Chef/owner Jenny Kwak made her mark on the culinary scene with traditional Korean cooking at Manhattan restaurants Do Hwa and Dok Suni’s, both now closed. Lucky for Park Slope, Kwak is now bringing her expert and playful take on traditional Korean home-cooking to hungry diners in Brooklyn. Her menu includes galbi, bibimbap, and pitch-perfect gyoza alongside less traditionally Korean dishes that show Kwak’s wide range of influences from other cuisines. For her focus at Haenyeo, Kwak’s cooking dips a toe into seafood waters (pun intended), but still plays around with the menu, including a queso fundido with rice cakes and pillowy New-Orleans-style beignets for dessert, an homage to her husband’s Louisiana roots.

FOOD
Haenyeo is all about soulful Korean home-cooking with a dash of creativity from a modern, cosmopolitan chef with a penchant for seafood. You’ll find a large menu of both small and big plates featuring kimchi beef gyoza ($11), beautifully topped with a lace-like crisp made from cornstarch slurry; two bibimbap options (one hot with your choice of protein – the spicy squid was great) and a cold seafood option. A small banchan selection hits the table with 5 or 6 bursts of flavor.
Don’t skip the piping hot queso fundido ($14) that feels like some Korean tteok-bakki fell into a tub full of Cholula hot sauce in Mexico City. If that metaphor is too much of a stretch, picture a piping hot pool of spicy gochujang, gochugaru chili powder and beef broth seasoned with soy sauce, garlic and toasted sesame oil, resulting in a spicy red soup for long floating rice cake under a blanket of bubbling oaxaca cheese and pile of sizzling, loose chorizo.
Do me a favor and treat yourself to the best warm oysters we’ve ever found in NYC. They come plump and submerged in melted seaweed garlic butter with a side of grilled brioche toast. Do yourself a favor and order a second round.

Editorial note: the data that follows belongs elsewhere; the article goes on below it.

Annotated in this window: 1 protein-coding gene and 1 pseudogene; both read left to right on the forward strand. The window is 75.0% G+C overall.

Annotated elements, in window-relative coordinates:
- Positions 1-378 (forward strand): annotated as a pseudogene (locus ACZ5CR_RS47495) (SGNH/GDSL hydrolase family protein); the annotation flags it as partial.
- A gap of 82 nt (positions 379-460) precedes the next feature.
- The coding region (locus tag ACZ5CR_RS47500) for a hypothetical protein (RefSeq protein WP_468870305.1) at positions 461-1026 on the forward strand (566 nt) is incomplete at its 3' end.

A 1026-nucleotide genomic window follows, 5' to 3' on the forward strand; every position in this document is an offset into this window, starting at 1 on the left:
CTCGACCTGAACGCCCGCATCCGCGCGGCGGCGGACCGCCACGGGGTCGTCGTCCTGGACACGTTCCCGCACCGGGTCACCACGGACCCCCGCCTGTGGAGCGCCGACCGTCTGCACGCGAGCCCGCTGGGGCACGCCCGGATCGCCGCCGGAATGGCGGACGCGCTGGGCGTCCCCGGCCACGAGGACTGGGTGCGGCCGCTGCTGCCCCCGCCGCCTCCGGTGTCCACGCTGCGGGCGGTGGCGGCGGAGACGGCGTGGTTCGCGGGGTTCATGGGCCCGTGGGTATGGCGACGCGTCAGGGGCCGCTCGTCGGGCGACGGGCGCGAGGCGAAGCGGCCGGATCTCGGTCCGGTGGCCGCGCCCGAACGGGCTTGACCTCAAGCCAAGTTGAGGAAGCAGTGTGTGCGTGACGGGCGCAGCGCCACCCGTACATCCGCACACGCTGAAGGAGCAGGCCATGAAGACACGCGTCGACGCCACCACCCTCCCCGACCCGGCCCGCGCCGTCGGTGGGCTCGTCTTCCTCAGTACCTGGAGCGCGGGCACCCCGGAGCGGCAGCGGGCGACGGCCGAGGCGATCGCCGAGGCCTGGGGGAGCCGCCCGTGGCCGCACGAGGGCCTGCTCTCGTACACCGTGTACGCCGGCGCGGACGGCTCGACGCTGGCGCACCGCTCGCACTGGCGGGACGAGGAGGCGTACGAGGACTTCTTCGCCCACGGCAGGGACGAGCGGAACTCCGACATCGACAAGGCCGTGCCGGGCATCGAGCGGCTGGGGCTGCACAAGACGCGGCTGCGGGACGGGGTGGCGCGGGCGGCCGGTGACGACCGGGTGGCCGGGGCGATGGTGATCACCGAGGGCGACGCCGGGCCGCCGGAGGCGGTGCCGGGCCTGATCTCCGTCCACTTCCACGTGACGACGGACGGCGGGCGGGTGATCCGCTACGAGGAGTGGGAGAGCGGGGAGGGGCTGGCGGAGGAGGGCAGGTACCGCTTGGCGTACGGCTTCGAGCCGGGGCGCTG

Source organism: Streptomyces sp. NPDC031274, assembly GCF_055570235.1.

The barbecue beef ssam ($34) came thinly sliced and chopped, on a bed of white onions sizzling on a hot plate. Spread the lettuce and shiso leaves with funky gochujang for an umami-laden wrap. Mackerel, bouillabaisse and cod fillets tucked into scallion-shiso pancakes are other standouts. The spicy squid bibimbap hot pot ($19) gets the rice crackling and crispy while you stir in an egg.

DRINKS
A good wine selection (just over a dozen options of red, white and bubbles by the bottle, from $28-$84). You’ll find a perfect white Burgundy to pair with the food for $69.
But don’t skip the brilliant cocktails, which feature ingredients like umeboshi, lychee, lemongrass shochu and sesame oil. Also listed are a selection of sakes, Asian spirits like unfiltered Makkoli (rice wine), beers and alcohol-free spritzers.

DECOR
The front part of the corner location is a cozy, airy bar area with big windows that let in gorgeous daylight. Toward the back of the open space, white walls, decorative moulding and warm wooden floors make everything feel casual but chic; soft lighting highlights the beautiful black and white photos of Haenyeo, the female divers who gather seafood from the Korean coast, after whom the restaurant is named. Further inspection of the soft lighting reveals pendant lampshades made from luminescent abalone shells.

NOISE
A very reasonable volume – read boisterous – for a neighborhood spot. Not deafening, but the hard of hearing should come early or late. The restaurant had cleared out abruptly by 9:30 p.m. on a weeknight.

SEATING
Bar stools up front and in the back section, partitioned off somewhat, with wooden tables in the middle and banquettes lining the wall.

VIBE
A very bustling weekday neighborhood bistro, chic but casual. It’s what you might expect decor-wise – not overly busy or trendy, but relaxed just enough to provide a quiet backdrop for the food. The vibrant crowd gave the place a buzzy feel on a weeknight, but with no third seating, we closed down the restaurant with our 8:30 p.m. reservation.

SERVICE
The staff were all really friendly and excited about the food. Ask anything and you’ll likely get an answer with a surprising level of detail. A 20% tip felt like the right move.

WOULD RECOMMEND
100%. I will go back any time for those oysters. A great choice for a meal with friends or date night.

CHEF

Jenny Kwak

OPENING DAYS

The restaurant is open for dinner only

RESERVATIONS

Accepts bookings for a portion of the seats one month in advance via their website .